New filings made this week in the prosecution of a man for the 2017 murder of a Russian woman along a rural logging road near Alsea reveal new details of his defense strategy.
William Chase Hargrove, 29, is facing murder and other charges in the April 2017 death of Anna Repkina, whose body was found along a logging road after she had been shot in the head. Prosecutors have said Hargrove killed Repkina to resolve a “problematic love triangle” that also involved Hargrove’s married lover, Michelle Chavez.
Chavez, according to affidavits filed by investigators, told police she gave Hargrove an ultimatum on the night before police believe Repkina was killed, telling him he needed to “get rid of her.”
But a defense filing made Tuesday reveals that Hargrove’s attorneys plan to argue Chavez was more directly connected to the murder.
“The state’s theory of the case is that defendant murdered Ms. Repkina because Ms. Chavez gave defendant an ultimatum: either he choose Ms. Chavez or Ms. Repkina. Defendant rejects that theory and believes the evidence shows that Ms. Chavez is involved in Ms. Repkina’s murder,” wrote Mike Flinn, Hargrove’s attorney.
Ryan Joslin, chief deputy district attorney for Benton County, said Chavez has not been charged with a crime in connection with Repkina's death.
"Given the facts known to the state at this time, the state has no basis for pursuing such charges. Currently, she is subpoenaed to testify as a witness for the state," he said by email.
Chavez declined to comment on the case when called.
Flinn's filing sought a court order to compel Chavez to appear at the trial, which is scheduled to run from Oct. 24 to Nov. 26, and requested that the court authorize state funds to pay for her travel expenses.
"She is an essential witness to defendant’s case," Flinn wrote in his filing.
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Since Hargrove’s arrest, Chavez has moved to Watertown, New York, Flinn said in his filing.
Benton County Circuit Court Judge Matt Donohue issued an order Wednesday authorizing the state to pay for Chavez’s travel expenses and requesting that a New York judge compel Chavez to travel to Oregon for the trial. In his order, Donohue notes Chavez would testify Nov. 12-15.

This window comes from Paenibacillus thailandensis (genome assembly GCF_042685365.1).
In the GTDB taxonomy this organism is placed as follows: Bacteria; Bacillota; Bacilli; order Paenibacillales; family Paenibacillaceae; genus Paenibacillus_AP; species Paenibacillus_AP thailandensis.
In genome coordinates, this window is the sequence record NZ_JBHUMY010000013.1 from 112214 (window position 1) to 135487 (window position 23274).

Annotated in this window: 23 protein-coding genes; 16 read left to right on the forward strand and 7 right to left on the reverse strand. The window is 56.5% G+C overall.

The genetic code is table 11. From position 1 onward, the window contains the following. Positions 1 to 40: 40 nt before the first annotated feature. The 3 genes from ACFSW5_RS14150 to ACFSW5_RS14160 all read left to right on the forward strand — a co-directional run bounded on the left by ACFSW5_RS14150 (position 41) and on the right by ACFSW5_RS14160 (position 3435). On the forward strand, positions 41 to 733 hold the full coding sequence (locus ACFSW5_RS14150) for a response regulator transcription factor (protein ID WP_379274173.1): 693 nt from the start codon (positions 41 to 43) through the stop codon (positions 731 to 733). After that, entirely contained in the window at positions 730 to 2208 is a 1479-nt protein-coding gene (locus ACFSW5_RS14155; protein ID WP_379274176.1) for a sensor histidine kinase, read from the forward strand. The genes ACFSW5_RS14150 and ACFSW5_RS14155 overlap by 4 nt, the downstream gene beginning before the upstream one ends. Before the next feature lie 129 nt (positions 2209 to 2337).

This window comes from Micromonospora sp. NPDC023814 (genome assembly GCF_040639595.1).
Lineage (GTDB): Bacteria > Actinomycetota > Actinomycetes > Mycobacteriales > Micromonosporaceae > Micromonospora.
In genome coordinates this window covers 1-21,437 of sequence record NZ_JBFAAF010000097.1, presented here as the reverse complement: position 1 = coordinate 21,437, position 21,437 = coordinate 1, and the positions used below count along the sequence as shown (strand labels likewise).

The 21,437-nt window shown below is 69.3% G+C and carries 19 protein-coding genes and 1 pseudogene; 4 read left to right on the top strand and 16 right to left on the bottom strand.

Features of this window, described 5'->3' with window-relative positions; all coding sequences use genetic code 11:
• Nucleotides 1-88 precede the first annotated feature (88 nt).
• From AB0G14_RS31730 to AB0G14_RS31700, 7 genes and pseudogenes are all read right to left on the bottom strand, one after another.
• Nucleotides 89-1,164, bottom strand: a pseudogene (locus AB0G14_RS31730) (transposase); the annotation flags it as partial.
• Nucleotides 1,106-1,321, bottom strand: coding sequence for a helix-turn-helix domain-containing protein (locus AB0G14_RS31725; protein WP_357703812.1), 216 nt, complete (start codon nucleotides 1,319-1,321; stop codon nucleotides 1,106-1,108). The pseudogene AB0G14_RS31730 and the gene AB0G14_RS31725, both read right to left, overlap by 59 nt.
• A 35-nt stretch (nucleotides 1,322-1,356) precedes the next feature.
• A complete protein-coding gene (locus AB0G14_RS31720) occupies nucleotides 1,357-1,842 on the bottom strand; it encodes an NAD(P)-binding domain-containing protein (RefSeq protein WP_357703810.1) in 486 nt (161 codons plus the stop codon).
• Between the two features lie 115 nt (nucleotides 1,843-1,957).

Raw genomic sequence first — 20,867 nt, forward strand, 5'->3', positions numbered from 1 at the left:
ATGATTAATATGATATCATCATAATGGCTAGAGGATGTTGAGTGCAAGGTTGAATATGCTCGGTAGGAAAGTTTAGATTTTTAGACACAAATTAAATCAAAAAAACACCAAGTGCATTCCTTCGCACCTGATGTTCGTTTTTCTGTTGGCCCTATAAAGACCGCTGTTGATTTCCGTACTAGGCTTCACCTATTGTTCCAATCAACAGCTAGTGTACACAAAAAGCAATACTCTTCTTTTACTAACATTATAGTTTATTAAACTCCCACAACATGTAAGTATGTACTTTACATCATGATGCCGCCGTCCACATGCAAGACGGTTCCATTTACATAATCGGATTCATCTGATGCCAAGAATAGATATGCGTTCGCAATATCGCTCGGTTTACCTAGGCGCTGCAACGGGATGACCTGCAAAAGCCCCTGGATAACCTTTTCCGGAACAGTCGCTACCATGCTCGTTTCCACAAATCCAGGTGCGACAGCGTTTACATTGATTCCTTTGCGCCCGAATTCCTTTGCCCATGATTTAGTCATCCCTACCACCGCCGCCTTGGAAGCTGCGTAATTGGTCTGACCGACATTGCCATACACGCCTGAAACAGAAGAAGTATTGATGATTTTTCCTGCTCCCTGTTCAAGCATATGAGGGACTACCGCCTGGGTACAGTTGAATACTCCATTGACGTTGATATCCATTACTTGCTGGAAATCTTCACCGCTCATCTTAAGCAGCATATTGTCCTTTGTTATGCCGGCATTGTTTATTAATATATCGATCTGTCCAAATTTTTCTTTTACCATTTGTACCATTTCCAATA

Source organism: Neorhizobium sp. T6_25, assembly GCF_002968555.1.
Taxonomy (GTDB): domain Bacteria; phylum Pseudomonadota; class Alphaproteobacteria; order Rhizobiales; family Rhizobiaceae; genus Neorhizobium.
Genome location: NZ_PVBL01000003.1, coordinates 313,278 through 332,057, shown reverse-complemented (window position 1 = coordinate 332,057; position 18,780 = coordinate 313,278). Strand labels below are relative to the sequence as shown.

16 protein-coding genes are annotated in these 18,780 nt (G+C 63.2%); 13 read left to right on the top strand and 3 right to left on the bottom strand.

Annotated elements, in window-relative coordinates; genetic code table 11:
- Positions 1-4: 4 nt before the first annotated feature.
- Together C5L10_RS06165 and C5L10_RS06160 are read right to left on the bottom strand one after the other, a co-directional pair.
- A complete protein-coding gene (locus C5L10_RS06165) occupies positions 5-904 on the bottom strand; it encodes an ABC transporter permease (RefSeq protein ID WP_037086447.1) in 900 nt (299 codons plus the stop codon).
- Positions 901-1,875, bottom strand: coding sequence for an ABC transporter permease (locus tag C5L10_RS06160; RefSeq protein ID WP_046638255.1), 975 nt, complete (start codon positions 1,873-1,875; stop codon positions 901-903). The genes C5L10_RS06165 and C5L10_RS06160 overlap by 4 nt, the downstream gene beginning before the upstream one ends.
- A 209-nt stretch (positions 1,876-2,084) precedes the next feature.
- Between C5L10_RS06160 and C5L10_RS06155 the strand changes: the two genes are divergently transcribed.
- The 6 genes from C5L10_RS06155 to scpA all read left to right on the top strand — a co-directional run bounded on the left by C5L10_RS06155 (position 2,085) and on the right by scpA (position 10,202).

Flinn told the Gazette-Times by email that the process was needed to compel an out-of-state witness to testify:
"In order to have a proper, legal subpoena served on someone out of state, I need to have a judge sign a certificate. Then I send the paperwork to the other state for a judge there to review and approve. Then the subpoena is served by that other state on the witness, thus giving a court contempt power over the witness if they don’t show up for trial," he said by email.
Flinn’s filing requesting the subpoena also includes a new account of Hargrove’s relationship with Repkina. Flinn wrote that Repkina and Hargrove were engaged at the time of her death and had become romantically involved in the second half of 2016.
“When Ms. Chavez became aware of their relationship, she became extremely jealous,” he wrote.
Flinn also said in the filing that Hargrove was attempting to break things off with Chavez.
It's not clear exactly when and where he and Repkina met. However, when they identified Repkina, Benton County Sheriff’s Office officials said that customs records show she entered the United States on March 1, 2017, with a Russian passport.
The next major events in the case are a July 25 hearing on whether some information gathered from Hargrove’s cell phone is admissible at trial and a Sept. 9 hearing on whether detectives violated Hargrove's Miranda rights when they interviewed him before his arrest.